Sanath Jayasuriya’s highest Test score of 340 against India in 1997 was lower impact than the 73 runs he made in two innings against Pakistan in 2000.

This is why.

Jayasuriya’s 340 came in a match where many batsmen made merry on a featherbed. India made 537-8 declared with three centurions. Sri Lanka made a world record 952-6 declared with 340 from Jayasuriya, 225 from Sangakkara and 126 from Aravinda de Silva. There was no time to even begin a third innings. It was party time for batsmen.

In 2000, it was a much tighter Test match. Pakistan made 182, Sri Lanka 353 (Jayasuriya made 17). Pakistan came back with 390 setting Sri Lanka 220 to win. Jayasuriya absorbed pressure at 16 for 1, 34 for 2 and 73 for 3- despite an injured Akram, Waqar, Razzaq and Saqlain were consistently threatening. He played an uncharacteristically sedate innings (strike rate 53) of 56 that took his team more than halfway to the target, from where his team responded and won the match by 2 wickets. This fourth innings knock (coupled with his brief first innings essay) had a higher impact than the time-numbing 340 he had made three years previously.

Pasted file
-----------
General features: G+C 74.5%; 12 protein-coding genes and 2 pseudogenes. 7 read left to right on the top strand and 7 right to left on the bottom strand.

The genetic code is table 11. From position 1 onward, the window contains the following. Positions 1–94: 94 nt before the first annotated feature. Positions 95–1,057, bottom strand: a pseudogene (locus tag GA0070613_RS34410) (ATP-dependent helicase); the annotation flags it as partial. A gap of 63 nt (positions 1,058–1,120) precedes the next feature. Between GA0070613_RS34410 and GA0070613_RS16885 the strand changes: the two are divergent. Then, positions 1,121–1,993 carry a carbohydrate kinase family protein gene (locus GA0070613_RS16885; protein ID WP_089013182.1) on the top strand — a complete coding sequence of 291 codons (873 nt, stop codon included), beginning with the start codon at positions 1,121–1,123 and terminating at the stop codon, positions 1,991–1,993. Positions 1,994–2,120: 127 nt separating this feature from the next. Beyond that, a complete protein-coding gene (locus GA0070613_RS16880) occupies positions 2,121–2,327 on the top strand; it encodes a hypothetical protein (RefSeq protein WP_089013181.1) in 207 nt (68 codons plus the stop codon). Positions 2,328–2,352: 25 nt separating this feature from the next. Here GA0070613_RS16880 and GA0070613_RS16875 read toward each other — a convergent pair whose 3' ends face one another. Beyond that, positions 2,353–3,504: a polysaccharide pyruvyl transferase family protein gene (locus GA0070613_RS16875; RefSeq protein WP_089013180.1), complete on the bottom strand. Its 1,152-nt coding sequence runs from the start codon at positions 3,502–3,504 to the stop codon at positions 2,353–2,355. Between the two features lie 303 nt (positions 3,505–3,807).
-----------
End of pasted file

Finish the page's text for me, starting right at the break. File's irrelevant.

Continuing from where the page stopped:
Jaideep Varma/Soham Sarkhel

NOTE: This piece is up-to-date as of August 2016